About the Author(s)

Bogna Targonska Email
Department of Radiology, Renown Regional Medical Center, Reno, NV, United States

Jamie Frost
Helen DeVos Childrens Hospital, Advanced Radiology Services, Grand Rapids, MI, United States

Sanjay Prabhu symbol
Department of Radiology, Boston Children’s Hospital, Boston, MA, United States


Targonska B, Frost J, Prabhu S. Anti-Ma2-antibody-associated encephalitis: An atypical paraneoplastic neurologic syndrome. S Afr J Rad. 2018;22(1), a1310. https://doi.org/10.4102/sajr.v22i1.1310

Case Report

Anti-Ma2-antibody-associated encephalitis: An atypical paraneoplastic neurologic syndrome

Bogna Targonska, Jamie Frost, Sanjay Prabhu

Received: 11 Jan. 2018; Accepted: 03 Mar. 2018; Published: 17 May 2018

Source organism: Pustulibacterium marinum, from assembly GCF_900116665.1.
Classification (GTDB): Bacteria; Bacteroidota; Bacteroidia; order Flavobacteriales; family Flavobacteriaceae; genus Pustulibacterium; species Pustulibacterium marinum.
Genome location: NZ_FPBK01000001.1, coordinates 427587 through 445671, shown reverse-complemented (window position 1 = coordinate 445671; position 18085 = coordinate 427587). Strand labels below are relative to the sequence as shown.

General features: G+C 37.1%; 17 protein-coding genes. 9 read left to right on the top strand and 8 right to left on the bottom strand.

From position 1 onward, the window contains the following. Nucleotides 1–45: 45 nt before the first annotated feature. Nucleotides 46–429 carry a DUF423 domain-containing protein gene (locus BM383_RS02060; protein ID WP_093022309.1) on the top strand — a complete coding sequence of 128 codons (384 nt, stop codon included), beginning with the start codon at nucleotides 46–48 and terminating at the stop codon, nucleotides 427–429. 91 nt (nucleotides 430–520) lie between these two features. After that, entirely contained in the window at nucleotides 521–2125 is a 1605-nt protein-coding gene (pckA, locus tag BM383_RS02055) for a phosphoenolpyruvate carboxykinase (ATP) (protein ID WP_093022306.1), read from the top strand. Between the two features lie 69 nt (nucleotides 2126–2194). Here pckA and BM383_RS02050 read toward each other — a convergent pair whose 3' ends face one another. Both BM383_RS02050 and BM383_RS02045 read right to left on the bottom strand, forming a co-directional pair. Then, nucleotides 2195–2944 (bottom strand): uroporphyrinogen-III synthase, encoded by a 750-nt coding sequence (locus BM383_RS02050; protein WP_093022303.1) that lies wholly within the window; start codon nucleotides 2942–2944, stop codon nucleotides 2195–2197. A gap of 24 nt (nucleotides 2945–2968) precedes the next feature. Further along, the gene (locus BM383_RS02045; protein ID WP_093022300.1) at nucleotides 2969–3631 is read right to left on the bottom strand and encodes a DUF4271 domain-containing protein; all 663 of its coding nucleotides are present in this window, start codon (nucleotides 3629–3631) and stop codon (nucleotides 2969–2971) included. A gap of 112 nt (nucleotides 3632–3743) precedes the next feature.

Copyright: © 2018. The Author(s). Licensee: AOSIS.
This is an Open Access article distributed under the terms of the Creative Commons Attribution License, which permits unrestricted use, distribution, and reproduction in any medium, provided the original work is properly cited.


Paraneoplastic syndromes are a heterogeneous group of conditions affecting cancer patients, where the signs and symptoms are not owing to the local effects of the tumour but instead owing to humoral or immunologic effects. We describe an unusual presentation of a paraneoplastic neurologic syndrome presenting with predominant involvement of the hypothalamus and deep grey nuclei secondary to an anterior mediastinal germinoma and associated with anti-Ma2 antibody.


Paraneoplastic syndromes may affect multiple organ systems and may cause metabolic, endocrine, dermatologic, haematologic and neurologic derangements. Paraneoplastic neurologic syndrome (PNS) is a rare entity and can affect various areas of the central or peripheral nervous system. Onset of symptoms may in some instances precede the diagnosis of the underlying malignancy. Furthermore, findings on imaging of the brain may be the first step in the patient’s workup and consideration of this entity is important in further management.